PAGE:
All the patients revealing history and physical examination suggestive of cirrhosis of liver were screened for enrolment in our study. Laboratory investigations including complete blood count with absolute eosinophil count, liver function tests, kidney function tests, prothrombin time were done on admission. AEC was measured as a part of automated complete blood count on counter report. Cirrhosis of liver was diagnosed on basis of history suggestive of high risk for development of chronic liver disease; clinical examination showing signs of liver cell failure; laboratory findings showing low serum albumin, increased prothrombin time and ultrasonography findings showing altered echotexture of liver, irregular margins and nodular surface . Hepatitis serology like hepatitis B surface antigen and anti-hepatitis-C antibodies were done for the aetiology of hepatitis B and C. Ceruloplasmin and copper in 24-h urine sample was collected for Wilson disease. For autoimmune hepatitis, antinuclear antibodies, liver/kidney microsome antibodies, antibodies against soluble liver antigen and anti-mitochondrial antibodies were collected. Alfa feto protein was done to exclude hepatocellular carcinoma. CTP and MELD scores were calculated using the laboratory values within the initial 24 h of admission .
Sample size formula was based on prevalence: N = Z21-α/2 X P (1-P)/d2, where Z1-α/2 is standard normal variate, P = expected proportion/prevalence of cirrhosis of liver which was taken as 4.5% . Since in the present study P value is considered significant below 0.05, hence 1.96 is used in the equation, d = absolute error or precision (0.04). Therefore, minimum of N = 93.80 subjects were required. For better statistical representation, 110 subjects were taken and studied. Flow chart of the study has been highlighted in Fig. 1.
The presentation of the Categorical variables was done in the form of number and percentage (%). On the other hand, the quantitative data with normal distribution were presented as the means ± SD and the data with non-normal distribution as median with 25th and 75th percentiles (interquartile range). Receiver operating characteristic curve was used to find out cut off point of AEC for predicting mortality. Sensitivity, specificity, positive predictive value and negative predictive value were calculated. Pearson correlation coefficient was used for correlation of AEC with Child–Pugh score and MELD score. Multivariate logistic regression was used to find out significant risk factors of mortality and prolonged hospital stay. For statistical significance, p value of less than 0.05 was considered statistically significant. Software used for analysis was IBM Statistical Package for the Social Sciences (SPSS) Statistics 20 Windows (SPSS Inc., Chicago, USA).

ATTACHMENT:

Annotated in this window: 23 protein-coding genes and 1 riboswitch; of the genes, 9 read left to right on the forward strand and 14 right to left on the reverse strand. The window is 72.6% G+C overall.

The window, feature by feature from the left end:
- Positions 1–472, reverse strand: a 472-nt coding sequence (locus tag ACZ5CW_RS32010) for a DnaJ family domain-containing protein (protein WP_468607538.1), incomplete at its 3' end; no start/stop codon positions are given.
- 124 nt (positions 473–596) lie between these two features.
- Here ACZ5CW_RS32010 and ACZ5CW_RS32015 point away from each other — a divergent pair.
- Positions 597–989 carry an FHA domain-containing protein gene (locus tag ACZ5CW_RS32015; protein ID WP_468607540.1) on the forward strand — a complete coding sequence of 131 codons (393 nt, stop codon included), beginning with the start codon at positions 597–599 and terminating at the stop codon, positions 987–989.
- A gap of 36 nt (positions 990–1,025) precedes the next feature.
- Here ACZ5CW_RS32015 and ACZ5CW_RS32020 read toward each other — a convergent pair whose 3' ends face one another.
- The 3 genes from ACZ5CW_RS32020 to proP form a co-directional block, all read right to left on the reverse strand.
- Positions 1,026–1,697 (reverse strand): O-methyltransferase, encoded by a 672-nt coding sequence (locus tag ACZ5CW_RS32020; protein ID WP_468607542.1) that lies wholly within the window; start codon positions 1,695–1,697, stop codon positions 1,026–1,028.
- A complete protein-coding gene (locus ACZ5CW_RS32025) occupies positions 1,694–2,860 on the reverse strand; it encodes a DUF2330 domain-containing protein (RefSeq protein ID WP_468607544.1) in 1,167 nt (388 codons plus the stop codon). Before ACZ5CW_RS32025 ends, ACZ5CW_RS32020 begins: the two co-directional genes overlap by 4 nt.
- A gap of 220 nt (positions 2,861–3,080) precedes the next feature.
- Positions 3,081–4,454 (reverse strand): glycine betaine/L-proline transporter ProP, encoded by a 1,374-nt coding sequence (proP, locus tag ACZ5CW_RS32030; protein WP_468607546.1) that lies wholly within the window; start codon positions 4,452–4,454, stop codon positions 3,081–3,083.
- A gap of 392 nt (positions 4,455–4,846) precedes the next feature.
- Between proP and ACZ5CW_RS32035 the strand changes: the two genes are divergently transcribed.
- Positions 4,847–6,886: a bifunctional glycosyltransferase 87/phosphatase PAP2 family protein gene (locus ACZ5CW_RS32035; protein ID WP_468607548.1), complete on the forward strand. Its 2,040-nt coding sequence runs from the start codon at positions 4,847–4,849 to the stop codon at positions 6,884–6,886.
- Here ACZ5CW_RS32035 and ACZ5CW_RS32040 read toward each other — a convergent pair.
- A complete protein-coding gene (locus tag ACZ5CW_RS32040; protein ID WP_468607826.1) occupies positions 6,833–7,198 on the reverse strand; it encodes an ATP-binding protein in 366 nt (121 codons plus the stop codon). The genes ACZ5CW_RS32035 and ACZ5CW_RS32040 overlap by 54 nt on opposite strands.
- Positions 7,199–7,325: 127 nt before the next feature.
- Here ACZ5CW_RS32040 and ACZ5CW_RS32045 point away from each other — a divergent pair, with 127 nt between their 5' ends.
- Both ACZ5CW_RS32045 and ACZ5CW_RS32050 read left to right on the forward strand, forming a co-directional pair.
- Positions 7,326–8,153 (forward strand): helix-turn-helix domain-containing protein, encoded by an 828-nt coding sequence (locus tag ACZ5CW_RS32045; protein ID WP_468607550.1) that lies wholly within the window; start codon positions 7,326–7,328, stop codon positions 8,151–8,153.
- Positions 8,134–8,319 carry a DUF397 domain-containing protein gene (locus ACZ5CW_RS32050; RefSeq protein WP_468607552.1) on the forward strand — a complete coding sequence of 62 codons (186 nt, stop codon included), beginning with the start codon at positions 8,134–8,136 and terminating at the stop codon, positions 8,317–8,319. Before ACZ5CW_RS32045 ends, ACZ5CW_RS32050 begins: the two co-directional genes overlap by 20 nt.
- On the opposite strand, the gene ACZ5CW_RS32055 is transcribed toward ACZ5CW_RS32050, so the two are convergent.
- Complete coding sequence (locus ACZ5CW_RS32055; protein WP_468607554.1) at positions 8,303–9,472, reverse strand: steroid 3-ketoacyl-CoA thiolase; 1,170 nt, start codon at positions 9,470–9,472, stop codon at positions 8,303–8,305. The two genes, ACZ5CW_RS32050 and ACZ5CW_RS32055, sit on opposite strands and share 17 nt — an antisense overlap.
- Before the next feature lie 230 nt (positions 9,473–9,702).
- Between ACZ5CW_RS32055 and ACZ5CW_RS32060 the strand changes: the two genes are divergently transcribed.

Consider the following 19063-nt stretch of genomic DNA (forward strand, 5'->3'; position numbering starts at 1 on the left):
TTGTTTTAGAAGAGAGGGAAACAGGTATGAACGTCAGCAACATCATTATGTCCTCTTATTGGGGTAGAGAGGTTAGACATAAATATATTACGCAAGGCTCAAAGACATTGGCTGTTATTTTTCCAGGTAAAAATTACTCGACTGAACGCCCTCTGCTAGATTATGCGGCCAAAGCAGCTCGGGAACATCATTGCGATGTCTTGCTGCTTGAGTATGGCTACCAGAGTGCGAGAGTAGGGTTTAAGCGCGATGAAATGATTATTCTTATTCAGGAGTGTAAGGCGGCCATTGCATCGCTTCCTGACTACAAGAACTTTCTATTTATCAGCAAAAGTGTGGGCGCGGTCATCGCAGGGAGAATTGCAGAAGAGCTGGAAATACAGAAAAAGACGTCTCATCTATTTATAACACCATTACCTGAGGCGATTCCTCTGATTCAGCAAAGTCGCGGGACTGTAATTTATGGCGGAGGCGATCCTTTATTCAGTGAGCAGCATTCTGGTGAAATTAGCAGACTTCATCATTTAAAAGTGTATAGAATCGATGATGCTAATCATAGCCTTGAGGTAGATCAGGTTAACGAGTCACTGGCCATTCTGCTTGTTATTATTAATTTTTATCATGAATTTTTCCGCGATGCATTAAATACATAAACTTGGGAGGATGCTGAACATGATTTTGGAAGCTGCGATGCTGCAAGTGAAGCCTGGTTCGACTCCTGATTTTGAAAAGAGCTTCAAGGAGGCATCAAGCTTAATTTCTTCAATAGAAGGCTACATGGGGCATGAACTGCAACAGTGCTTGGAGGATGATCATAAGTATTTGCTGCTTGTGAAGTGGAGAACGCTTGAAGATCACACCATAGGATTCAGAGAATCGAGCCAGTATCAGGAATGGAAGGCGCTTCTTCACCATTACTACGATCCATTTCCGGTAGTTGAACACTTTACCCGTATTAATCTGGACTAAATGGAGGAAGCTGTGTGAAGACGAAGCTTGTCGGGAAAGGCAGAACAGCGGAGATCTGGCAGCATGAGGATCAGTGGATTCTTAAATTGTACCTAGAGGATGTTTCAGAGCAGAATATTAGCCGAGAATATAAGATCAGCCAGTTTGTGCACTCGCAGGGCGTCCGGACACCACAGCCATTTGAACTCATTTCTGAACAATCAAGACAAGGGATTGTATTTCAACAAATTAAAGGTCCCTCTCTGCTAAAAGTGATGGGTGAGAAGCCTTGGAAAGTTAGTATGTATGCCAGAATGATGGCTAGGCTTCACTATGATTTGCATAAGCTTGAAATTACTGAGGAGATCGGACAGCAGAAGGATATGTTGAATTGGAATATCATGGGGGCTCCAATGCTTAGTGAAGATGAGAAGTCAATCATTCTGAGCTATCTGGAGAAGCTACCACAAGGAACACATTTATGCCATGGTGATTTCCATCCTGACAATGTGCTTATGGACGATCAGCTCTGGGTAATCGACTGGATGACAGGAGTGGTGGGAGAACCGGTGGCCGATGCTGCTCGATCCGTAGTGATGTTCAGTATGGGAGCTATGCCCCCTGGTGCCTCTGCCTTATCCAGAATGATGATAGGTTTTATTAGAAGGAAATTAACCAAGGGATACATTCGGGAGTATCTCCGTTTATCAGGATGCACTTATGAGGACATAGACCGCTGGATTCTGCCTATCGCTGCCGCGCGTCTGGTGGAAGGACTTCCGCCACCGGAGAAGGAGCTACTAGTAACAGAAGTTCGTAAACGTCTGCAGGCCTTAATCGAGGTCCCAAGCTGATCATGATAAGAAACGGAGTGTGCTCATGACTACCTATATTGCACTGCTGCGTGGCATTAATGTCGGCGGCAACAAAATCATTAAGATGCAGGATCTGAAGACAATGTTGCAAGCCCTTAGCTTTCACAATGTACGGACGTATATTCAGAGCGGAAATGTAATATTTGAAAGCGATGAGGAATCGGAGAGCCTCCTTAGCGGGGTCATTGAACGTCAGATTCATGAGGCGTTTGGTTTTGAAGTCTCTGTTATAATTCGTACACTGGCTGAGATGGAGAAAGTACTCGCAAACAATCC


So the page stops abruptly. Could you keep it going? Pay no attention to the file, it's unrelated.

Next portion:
Out of the total 110 patients, 100 (90.91%) were male having mean age of 46.37 ± 11.6 years. Most common aetiology for cirrhosis was history of alcohol, seen in 100 (90.91%) patients followed by viral hepatitis ( hepatitis B and C) found in 9 (8.18%). Mean value of AEC was 171.2 ± 76.7 in viral hepatitis. Mean value for CTP score and MELD score was 10.66 ± 1.87 and 24.95 ± 8.19 respectively. Majority of the patients 78 (70.91%) were in Child–Pugh class C. Out of 110 patients, 10 (9.09%) patients died while 100 patients got discharged. All other baseline parameters of the study have been depicted in Table 1.
AEC was the significant predictor of mortality at cut off point of ≤ 120 with 80.30% (AUC 0.803; 95% CI: 0.716 to 0.873) as shown in Fig. 2. 90.00% of patients who died had AEC ≤ 120 and 69.00% of patients who survived had AEC > 120 stating its sensitivity and specificity, respectively. If AEC ≤ 120, then there was 22.50% probability of mortality and if AEC > 120, then 98.60% chances of survival stating its positive predictive value and negative predictive value, respectively as shown in Table 2.
Significant negative correlation was seen between AEC with Child–Pugh score and MELD score with correlation coefficient of -0.257 and -0.258 respectively as shown in Fig. 3.
AEC was the significant predictor of CTP score ≥ 11 at cut off point of ≤ 148 (AUC 0.726; 95% CI: 0.633 to 0.807) as shown in Fig. 4. The patients who had CTP score ≥ 11, 75.86% of patients had AEC ≤ 148 and among patients who had CTP score < 11, 69.23% of patients had AEC > 148 stating its sensitivity and specificity, respectively. If AEC ≤ 148, then there was 73.30% probability of CTP score ≥ 11 and if AEC > 148, then 72.00% chances of CTP score < 11 stating its positive predictive value and negative predictive value, respectively.